10 Principles of Navigation Design

10 Principles of Navigation Design

By Julia Salem

April 2, 2012

“If content is the heart of every website publication, then navigation is its brain and a fundamental pillar of information architecture design.” Here are 10 Principles of Navigation Design to help you improve your IA Design.

1. Design for the reader—Avoid designing simply for the site to look good or from the point of view of the organization.

2. Provide a variety of navigation options—Some readers like to navigate geographically, others by subject matter, and some want to read similar documents to ones they have just read.

3. Let readers know where they are—Let them know what page of the website they are on by having prominent titles for every page and show a link describing the page if part of the navigation is graphical.

4. Let readers know where they’ve been—To do this: keep as much navigation as possible in hypertext and use blue for unclicked links and purple for clicked links.

5. Let readers know where they are going—Inform user in advance if you intend for them to go to a non-HTML page and open a new browser only when there is a compelling reason.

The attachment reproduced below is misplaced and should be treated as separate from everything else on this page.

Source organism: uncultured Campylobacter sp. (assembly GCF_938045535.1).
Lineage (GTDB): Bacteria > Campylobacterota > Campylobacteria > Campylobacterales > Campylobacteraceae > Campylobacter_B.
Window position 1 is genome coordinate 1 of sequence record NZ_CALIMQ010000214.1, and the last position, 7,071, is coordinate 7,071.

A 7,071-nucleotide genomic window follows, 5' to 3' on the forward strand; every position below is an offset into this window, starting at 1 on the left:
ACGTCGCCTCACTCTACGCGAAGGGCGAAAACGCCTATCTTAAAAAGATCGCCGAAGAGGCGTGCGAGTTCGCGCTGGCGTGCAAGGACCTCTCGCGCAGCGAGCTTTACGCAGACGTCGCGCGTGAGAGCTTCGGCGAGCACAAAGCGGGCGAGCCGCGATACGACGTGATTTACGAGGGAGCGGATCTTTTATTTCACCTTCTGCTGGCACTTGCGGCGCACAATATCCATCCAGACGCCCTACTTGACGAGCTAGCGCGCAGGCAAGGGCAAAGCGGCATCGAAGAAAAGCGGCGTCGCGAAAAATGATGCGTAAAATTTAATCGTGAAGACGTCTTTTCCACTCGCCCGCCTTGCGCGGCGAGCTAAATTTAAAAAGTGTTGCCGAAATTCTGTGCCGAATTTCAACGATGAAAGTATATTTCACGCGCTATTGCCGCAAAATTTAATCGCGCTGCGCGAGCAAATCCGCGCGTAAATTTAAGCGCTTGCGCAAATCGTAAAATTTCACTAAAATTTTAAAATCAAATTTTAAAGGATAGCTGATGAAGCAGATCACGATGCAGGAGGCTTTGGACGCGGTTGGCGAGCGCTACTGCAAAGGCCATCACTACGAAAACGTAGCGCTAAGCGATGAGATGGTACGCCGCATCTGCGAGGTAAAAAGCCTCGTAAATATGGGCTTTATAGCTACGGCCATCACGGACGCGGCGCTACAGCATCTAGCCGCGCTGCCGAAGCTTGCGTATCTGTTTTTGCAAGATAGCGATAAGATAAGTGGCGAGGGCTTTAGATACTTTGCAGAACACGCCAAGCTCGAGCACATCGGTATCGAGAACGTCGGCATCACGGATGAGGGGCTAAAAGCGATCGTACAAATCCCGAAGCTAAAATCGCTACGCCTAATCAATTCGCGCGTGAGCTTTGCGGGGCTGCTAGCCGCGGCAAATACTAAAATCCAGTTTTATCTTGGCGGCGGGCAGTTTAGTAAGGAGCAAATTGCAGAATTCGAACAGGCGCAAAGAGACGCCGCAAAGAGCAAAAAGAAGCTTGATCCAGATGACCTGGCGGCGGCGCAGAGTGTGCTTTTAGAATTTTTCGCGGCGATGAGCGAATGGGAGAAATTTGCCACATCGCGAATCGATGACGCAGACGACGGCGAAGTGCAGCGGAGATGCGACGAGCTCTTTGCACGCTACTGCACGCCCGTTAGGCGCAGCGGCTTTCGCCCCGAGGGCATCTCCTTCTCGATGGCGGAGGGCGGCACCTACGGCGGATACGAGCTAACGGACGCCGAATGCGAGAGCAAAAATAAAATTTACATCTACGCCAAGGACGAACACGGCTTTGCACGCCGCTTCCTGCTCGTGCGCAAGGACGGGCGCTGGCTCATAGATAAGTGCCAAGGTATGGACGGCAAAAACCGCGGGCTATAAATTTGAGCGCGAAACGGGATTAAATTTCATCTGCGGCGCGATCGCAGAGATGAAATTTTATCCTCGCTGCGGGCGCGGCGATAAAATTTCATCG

6. Provide context—Make sure you properly classify content, allow for a variety of product/selection and use related navigation at the end of a document.

7. Be Consistent—Classify items consistently and keep the graphical navigation consistent.

8. Follow Web Convention—Don’t avoid traditional site conventions, users are used to consistent design across different websites.

9. Don’t surprise or mislead the reader—Make sure to only ask the user to do things that are possible for them to do on your site.

10. Provide the reader with support and feedback—The user should always be one click away from being able to contact the organization for help on your website.

Source: OneExtraPixel